Ventures • April 20, 2008

May 1: First day to enter your idea in the 2008 European Satellite Navigation Competition

The European Satellite Navigation Competition (Galileo Masters), now in its fifth year, is seeking the best ideas for satellite navigation applications from companies, entrepreneurs, research institutes, universities, and individuals.

This year's contest will culminate with an awards ceremony in the Munich Residenz, Munich, Germany on Tuesday, October 21, 2008.

April 16, 2008

ESA Creates Galileo Directorate, Appoints Oosterlinck

In an April 15 meeting, the Council of the European Space Agency (ESA) has created a Galileo Directorate to accommodate the agency’s newly enhanced role in Europe’s GNSS program.

Acting on recommendations of ESA’s Director General Jean-Jacques Dordain, the council agreed to bring back René Oosterlinck, former head of the Navigation Department, to serve as the director of the Galileo program and navigation-related activities (D/GAL) through the end of 2010.

Ventures • April 11, 2008

IfEN Receives ESA EGNOS-Related Contract

The European Space Agency (ESA) has awarded a contract to IfEN GmbH to develop a “New Generation” receiver breadboard for use at the European Geostationary Navigation Overlay Service (EGNOS) Ranging and Integrity Monitoring Stations (RIMS).

The RIMS New Generation breadboard will be capable of receiving the new L2C and L5 signals, the Galileo E1, E5ab, and E6 signals and the GLONASS L1 signal in addition to GPS L1 and L2P signals.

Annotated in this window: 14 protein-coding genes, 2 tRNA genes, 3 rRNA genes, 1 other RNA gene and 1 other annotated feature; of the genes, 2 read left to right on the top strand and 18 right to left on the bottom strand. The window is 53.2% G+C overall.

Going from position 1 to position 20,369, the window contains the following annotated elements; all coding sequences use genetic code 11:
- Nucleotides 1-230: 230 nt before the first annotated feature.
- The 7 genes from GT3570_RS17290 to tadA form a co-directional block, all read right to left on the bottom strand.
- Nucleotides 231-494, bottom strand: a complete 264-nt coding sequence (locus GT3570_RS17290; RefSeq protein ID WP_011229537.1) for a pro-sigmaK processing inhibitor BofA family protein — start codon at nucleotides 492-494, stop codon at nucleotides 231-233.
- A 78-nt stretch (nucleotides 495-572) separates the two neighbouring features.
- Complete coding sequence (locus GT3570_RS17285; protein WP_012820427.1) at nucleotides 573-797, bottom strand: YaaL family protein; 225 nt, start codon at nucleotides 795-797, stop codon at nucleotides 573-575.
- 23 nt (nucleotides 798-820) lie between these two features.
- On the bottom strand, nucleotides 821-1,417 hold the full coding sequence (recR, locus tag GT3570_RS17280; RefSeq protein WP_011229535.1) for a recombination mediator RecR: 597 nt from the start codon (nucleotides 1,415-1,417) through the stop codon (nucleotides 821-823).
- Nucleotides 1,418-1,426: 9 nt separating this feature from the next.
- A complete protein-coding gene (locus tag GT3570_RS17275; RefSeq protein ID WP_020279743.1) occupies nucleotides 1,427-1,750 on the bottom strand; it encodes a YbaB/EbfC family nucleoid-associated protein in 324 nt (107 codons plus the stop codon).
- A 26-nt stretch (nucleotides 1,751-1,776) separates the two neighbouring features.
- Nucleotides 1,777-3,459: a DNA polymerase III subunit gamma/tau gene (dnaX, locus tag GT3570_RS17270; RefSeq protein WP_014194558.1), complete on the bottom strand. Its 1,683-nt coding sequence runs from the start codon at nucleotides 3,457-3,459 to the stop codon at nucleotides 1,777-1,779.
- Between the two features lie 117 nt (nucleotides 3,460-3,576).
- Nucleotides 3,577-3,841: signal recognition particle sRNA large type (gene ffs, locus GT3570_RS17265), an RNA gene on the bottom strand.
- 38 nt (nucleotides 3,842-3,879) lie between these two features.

April 8, 2008

GSA Releases Second Galileo SIS ICD

The European GNSS Supervisory Authority (GSA) has released a new version of the provisional Galileo Open Service Signal-In-Space Interface Control Document (SIS ICD).

The new SIS ICD will enable developers to create products and applications that employ the Galileo system and signals. The new document is open for public consultation.

Inside GNSS • Spring 2008

The Art of ARTUS–A Second-Generation Galileo/GPS Receiver

Creation of new global navigation satellite systems and modernization of existing ones is introducing many new signals across a wide swath of RF spectrum now and in the near future. These developments are accompanied by a growing need to design new GNSS receivers that can work with new signal structures on an increasing number of frequencies.

Europe’s Galileo program has supported a number of activities intended to promote innovations in receiver design, such as prototype Galileo user equipment, reference receivers, and so on.

Inside GNSS • Spring 2008

Double Estimator–A New Receiver Principle for Tracking BOC signals

For the current civilian GPS C/A code transmission with which people
are most familiar, each GNSS satellite transmits an individual periodic
code employing the principle of code division multiple access (CDMA).

The code itself is modulated onto a carrier using a phase shift keying or PSK(fC) technique where fC is a code rate.

The aim of signal processing design, then, is to estimate the relative
delay in each incoming satellite signal, in order to compute the
location of the receiver.